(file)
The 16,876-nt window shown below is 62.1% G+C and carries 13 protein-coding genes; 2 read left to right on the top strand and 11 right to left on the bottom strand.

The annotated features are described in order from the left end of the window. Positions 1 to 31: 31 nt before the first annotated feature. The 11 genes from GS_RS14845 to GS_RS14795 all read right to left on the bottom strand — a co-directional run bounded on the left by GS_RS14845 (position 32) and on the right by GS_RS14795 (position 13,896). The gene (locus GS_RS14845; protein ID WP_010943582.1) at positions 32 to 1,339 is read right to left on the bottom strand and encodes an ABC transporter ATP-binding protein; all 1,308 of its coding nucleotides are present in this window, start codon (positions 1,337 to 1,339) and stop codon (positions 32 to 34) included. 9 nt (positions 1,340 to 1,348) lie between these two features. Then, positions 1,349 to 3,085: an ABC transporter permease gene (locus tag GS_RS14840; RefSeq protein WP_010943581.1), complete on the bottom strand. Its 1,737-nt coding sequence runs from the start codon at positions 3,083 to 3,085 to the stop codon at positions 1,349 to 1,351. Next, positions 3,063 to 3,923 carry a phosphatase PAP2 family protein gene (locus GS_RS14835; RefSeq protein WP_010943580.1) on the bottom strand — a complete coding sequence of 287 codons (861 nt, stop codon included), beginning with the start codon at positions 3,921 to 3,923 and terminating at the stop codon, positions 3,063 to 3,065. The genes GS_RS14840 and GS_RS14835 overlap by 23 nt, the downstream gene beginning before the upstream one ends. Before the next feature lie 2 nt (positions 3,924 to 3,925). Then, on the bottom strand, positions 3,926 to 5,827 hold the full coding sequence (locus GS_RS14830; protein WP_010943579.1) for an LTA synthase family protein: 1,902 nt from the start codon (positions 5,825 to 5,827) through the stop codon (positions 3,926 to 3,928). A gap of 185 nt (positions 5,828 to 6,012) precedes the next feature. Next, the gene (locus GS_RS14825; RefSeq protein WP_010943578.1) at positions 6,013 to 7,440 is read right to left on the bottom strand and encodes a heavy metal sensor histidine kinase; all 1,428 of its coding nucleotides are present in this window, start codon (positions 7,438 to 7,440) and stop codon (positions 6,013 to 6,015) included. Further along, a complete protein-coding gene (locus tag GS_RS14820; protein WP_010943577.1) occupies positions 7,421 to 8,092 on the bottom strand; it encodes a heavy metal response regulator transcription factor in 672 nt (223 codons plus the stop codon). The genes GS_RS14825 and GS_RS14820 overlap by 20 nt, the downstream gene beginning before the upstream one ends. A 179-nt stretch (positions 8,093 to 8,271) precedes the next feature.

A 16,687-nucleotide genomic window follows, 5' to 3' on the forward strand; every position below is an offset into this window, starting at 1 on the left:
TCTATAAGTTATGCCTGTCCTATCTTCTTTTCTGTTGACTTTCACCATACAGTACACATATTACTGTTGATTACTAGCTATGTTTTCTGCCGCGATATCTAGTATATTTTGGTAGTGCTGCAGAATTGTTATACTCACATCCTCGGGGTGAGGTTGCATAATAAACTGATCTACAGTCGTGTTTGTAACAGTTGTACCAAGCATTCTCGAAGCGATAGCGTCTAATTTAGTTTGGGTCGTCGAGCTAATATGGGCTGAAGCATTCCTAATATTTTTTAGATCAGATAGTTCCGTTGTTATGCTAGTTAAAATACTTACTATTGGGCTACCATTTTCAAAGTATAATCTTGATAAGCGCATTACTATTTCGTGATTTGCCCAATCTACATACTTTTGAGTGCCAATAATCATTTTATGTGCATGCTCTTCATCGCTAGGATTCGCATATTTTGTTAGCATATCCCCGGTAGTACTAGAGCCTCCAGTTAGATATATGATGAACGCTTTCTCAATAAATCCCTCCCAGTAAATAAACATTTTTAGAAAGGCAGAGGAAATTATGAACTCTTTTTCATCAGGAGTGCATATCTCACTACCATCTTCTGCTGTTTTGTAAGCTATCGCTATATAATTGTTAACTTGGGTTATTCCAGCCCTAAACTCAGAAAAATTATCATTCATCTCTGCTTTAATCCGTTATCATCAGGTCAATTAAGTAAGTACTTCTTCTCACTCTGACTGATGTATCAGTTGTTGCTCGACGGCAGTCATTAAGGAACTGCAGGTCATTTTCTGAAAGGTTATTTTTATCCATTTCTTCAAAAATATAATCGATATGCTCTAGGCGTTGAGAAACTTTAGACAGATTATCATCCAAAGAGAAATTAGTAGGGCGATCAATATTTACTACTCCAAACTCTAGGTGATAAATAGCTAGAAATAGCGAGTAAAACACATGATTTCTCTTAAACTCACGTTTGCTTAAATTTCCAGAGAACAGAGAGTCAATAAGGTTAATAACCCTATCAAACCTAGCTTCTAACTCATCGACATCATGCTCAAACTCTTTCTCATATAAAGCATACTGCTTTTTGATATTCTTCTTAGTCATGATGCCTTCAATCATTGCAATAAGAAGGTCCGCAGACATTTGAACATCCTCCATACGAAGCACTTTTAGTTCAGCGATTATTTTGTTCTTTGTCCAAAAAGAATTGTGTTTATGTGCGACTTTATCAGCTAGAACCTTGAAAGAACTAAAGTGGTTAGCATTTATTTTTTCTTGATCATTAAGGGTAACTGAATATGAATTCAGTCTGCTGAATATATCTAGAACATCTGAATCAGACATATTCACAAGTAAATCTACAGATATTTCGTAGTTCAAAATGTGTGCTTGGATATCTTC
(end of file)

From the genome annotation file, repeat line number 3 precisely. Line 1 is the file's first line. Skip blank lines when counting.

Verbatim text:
A 16,687-nucleotide genomic window follows, 5' to 3' on the forward strand; every position below is an offset into this window, starting at 1 on the left: